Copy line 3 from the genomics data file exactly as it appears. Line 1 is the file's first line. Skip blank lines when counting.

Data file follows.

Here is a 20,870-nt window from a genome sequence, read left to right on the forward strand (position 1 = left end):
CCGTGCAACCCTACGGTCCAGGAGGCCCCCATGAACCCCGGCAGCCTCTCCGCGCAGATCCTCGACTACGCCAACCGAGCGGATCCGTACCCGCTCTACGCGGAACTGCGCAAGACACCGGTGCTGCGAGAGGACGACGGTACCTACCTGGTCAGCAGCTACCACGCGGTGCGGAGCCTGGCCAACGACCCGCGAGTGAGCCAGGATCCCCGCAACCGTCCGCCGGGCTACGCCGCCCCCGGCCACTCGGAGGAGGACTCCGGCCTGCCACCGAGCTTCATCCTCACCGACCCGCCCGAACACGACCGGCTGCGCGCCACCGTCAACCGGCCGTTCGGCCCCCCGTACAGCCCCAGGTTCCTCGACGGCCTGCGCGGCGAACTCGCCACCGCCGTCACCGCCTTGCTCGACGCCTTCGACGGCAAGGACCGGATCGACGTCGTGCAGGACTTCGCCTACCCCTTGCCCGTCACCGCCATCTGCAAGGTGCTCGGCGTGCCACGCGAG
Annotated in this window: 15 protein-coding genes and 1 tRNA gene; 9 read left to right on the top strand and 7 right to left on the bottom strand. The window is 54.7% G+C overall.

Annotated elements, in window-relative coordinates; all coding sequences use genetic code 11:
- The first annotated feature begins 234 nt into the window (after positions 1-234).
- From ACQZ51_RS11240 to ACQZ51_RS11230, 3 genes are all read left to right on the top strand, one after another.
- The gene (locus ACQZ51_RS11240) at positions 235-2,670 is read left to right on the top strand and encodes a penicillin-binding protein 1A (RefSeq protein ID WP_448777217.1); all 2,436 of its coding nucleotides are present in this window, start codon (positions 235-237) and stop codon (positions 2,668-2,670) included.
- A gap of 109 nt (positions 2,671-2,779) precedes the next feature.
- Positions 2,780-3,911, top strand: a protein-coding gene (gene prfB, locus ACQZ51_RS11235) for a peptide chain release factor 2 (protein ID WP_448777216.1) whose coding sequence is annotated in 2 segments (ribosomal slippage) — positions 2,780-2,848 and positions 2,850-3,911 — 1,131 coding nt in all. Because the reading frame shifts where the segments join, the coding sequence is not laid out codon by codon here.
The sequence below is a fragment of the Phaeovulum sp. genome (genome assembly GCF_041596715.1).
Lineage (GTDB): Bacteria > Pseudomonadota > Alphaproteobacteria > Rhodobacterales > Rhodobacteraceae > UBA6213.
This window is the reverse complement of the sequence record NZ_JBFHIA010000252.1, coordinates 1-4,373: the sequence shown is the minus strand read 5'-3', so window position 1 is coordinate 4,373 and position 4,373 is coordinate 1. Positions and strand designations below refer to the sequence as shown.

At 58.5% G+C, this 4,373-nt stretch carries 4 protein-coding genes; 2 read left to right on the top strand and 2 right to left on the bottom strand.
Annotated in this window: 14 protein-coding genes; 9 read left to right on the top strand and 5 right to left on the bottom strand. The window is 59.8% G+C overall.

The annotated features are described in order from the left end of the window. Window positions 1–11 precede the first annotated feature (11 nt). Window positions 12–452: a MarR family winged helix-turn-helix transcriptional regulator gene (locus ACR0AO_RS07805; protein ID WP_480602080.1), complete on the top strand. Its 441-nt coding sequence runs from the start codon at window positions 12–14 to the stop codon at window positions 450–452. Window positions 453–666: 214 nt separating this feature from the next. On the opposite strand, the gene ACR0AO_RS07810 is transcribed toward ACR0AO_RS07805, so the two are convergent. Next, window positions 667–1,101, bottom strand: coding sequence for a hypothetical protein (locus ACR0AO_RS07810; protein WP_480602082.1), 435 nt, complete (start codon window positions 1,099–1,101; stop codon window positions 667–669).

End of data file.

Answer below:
Annotated in this window: 15 protein-coding genes and 1 tRNA gene; 9 read left to right on the top strand and 7 right to left on the bottom strand. The window is 54.7% G+C overall.